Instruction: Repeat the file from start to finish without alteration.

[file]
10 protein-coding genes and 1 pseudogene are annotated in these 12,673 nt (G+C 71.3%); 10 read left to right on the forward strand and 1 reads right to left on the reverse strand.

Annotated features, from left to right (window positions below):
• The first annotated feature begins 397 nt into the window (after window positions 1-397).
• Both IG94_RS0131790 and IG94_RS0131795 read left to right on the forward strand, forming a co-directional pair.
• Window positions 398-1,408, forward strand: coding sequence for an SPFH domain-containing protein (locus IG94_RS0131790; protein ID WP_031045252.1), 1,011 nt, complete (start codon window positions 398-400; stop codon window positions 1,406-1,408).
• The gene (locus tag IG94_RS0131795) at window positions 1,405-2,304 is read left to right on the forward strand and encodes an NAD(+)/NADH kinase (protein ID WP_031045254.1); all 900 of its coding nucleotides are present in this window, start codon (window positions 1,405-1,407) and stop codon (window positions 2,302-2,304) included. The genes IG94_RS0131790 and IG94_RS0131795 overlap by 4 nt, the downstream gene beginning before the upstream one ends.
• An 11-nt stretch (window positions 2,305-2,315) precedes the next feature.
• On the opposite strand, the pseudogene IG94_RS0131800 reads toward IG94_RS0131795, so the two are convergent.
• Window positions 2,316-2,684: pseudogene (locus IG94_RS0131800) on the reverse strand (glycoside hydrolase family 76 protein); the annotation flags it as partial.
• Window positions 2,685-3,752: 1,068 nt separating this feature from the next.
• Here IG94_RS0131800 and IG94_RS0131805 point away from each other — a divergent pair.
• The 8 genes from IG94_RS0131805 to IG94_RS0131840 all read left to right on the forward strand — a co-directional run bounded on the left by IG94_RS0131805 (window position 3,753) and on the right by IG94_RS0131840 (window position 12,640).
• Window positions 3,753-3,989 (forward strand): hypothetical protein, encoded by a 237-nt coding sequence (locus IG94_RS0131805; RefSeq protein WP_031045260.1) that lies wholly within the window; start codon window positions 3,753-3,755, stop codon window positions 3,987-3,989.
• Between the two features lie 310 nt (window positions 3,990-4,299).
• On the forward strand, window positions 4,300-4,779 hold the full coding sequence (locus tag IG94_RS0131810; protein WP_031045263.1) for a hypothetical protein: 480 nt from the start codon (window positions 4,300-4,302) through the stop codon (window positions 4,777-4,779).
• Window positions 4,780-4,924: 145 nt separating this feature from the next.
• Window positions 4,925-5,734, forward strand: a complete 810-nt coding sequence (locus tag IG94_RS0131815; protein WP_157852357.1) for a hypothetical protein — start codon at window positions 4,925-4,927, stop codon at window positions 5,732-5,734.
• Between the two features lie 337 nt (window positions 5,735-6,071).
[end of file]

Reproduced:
10 protein-coding genes and 1 pseudogene are annotated in these 12,673 nt (G+C 71.3%); 10 read left to right on the forward strand and 1 reads right to left on the reverse strand.

Annotated features, from left to right (window positions below):
• The first annotated feature begins 397 nt into the window (after window positions 1-397).
• Both IG94_RS0131790 and IG94_RS0131795 read left to right on the forward strand, forming a co-directional pair.
• Window positions 398-1,408, forward strand: coding sequence for an SPFH domain-containing protein (locus IG94_RS0131790; protein ID WP_031045252.1), 1,011 nt, complete (start codon window positions 398-400; stop codon window positions 1,406-1,408).
• The gene (locus tag IG94_RS0131795) at window positions 1,405-2,304 is read left to right on the forward strand and encodes an NAD(+)/NADH kinase (protein ID WP_031045254.1); all 900 of its coding nucleotides are present in this window, start codon (window positions 1,405-1,407) and stop codon (window positions 2,302-2,304) included. The genes IG94_RS0131790 and IG94_RS0131795 overlap by 4 nt, the downstream gene beginning before the upstream one ends.
• An 11-nt stretch (window positions 2,305-2,315) precedes the next feature.
• On the opposite strand, the pseudogene IG94_RS0131800 reads toward IG94_RS0131795, so the two are convergent.
• Window positions 2,316-2,684: pseudogene (locus IG94_RS0131800) on the reverse strand (glycoside hydrolase family 76 protein); the annotation flags it as partial.
• Window positions 2,685-3,752: 1,068 nt separating this feature from the next.
• Here IG94_RS0131800 and IG94_RS0131805 point away from each other — a divergent pair.
• The 8 genes from IG94_RS0131805 to IG94_RS0131840 all read left to right on the forward strand — a co-directional run bounded on the left by IG94_RS0131805 (window position 3,753) and on the right by IG94_RS0131840 (window position 12,640).
• Window positions 3,753-3,989 (forward strand): hypothetical protein, encoded by a 237-nt coding sequence (locus IG94_RS0131805; RefSeq protein WP_031045260.1) that lies wholly within the window; start codon window positions 3,753-3,755, stop codon window positions 3,987-3,989.
• Between the two features lie 310 nt (window positions 3,990-4,299).
• On the forward strand, window positions 4,300-4,779 hold the full coding sequence (locus tag IG94_RS0131810; protein WP_031045263.1) for a hypothetical protein: 480 nt from the start codon (window positions 4,300-4,302) through the stop codon (window positions 4,777-4,779).
• Window positions 4,780-4,924: 145 nt separating this feature from the next.
• Window positions 4,925-5,734, forward strand: a complete 810-nt coding sequence (locus tag IG94_RS0131815; protein WP_157852357.1) for a hypothetical protein — start codon at window positions 4,925-4,927, stop codon at window positions 5,732-5,734.
• Between the two features lie 337 nt (window positions 5,735-6,071).